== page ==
A Palestinian doctor walking in the corridor of Al-Durra Hospital in Gaza City where power shortages severely hinder the capacity to care for patients. February 8, 2018. Picture by Momen Faiz/NurPhoto/Sipa USA. All rights reserved. It is a feature of our political culture that health has become a powerful denominator in how we calculate social justice. The NHS and its challenges make our news almost every day. Providing accessible high quality health services is central to how we see good governance and civic entitlement. It’s a sentiment reinforced by frequent polls showing it to be the number one priority and for most of us in the UK, we have come to regard it as an incontrovertible ‘human right’.
Not only in this country either. Generally we accept it as an ethical and desirable goal for others less fortunate within a narrative of ‘deserving’ and ‘entitlement’. This partly reflects a disquiet about our own political legacies. The unedifying scramble to abandon empire after the war was characterised by a pursuit of myopic vested interests rather than any serious attempt to improve the future ‘well being’ of the indigenous populations.
We now respond to this historical echo chiefly through a prism of charity and sympathy. Health, registers strongly with our wish to do something positive. Though, such good intentions and values are not unconditional. Instead they are invested with a notion of ‘deserving’ that has been re-articulated through an apolitical model of needs. At best this obfuscates relationships of inequality and power, encouraging us to empathise across cultural boundaries as an act of altruism free from political judgement. In this context, the idea of ‘deserving’ is replete with language that corresponds with recipient gratitude and symbolic powerlessness. It’s a perspective that relies on imagery consistent with a requirement to see our donor values replicated in the moral compass of those who we seek to help.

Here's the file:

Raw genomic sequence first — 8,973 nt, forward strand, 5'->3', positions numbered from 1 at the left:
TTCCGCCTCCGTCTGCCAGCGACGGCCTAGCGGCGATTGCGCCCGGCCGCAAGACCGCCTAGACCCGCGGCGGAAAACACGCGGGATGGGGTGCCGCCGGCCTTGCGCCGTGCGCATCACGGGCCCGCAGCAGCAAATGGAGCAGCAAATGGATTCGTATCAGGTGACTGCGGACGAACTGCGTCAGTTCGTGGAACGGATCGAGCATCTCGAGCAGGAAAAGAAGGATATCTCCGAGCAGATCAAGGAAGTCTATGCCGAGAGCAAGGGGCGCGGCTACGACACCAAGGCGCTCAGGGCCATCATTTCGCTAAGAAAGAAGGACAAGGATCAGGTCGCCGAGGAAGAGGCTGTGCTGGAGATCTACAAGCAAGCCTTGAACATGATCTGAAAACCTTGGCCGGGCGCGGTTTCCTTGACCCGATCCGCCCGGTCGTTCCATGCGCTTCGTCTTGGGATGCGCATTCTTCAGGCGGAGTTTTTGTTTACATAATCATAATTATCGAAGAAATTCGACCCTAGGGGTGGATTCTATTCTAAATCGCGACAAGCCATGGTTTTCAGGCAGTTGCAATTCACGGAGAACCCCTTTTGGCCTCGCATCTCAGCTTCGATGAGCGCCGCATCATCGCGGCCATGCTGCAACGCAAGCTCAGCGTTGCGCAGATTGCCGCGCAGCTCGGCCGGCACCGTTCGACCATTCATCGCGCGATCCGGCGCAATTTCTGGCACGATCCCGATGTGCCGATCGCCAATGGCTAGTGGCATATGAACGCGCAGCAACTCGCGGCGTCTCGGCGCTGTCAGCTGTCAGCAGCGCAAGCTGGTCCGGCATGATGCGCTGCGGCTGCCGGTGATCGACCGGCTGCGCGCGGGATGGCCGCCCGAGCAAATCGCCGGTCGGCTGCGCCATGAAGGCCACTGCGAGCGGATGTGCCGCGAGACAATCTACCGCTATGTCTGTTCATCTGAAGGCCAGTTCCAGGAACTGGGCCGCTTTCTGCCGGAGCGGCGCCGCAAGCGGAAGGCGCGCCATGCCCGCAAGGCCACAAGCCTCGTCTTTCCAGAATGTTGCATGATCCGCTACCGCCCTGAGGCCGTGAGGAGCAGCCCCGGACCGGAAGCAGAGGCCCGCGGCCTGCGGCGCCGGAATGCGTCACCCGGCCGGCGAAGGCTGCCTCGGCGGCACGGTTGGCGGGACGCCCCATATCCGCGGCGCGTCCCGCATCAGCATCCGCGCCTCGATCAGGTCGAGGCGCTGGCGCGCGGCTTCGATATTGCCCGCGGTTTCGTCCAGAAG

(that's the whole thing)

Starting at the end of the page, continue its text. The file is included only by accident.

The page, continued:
What happens when the population doesn’t match this depiction?
The motivation to act effectively works on an ideological level as well as a humanitarian impulse. So what happens when the population doesn’t match this depiction; when they are seen behaviourally as antithetical to the notion of western norms around ‘deserving and entitlement’; choosing instead to assert identities that challenge their conditions by resistance?
At this point the obligations of historical legacy are diminished. The altruism and concomitant ‘rights agendas’ that apply elsewhere are negated by alternative portrayals that define them into a lesser set of ethical imperatives.
Ambivalence creeps in and suddenly ‘inalienable rights’ become matters for qualification. The pressure to jettison historical and political identities is paralleled by the demand to reform attitudes and behaviours in a way that demeans their aspirations. Failure to comply attracts sanctions and punishments that can only harm the civilian population and yet it is tolerated.
Nowhere is this more true than for the Palestinians in the Gaza Strip, where Israel has exploited this ambivalence to the detriment of the health of the inhabitants. The denial of key health facilities and skills that we take for granted, have had real consequences on life and death.
It’s not accidental. The recent report by Michael Lynk, the UN Special Rapporteur for Human Rights in the Occupied Palestinian territories noted that ‘restrictions imposed on Gaza also means there is little opportunity to seek care outside and that the dilapidated and failing Gaza health care sector is overwhelmingly a human-made crisis’.
The tight restrictions on what can be brought in and who can leave has been central to the deterioration of the life chances of the most vulnerable. Doctors working in a fragile infrastructure and with a scarcity of resources that rarely make the news, frequently document the consequences.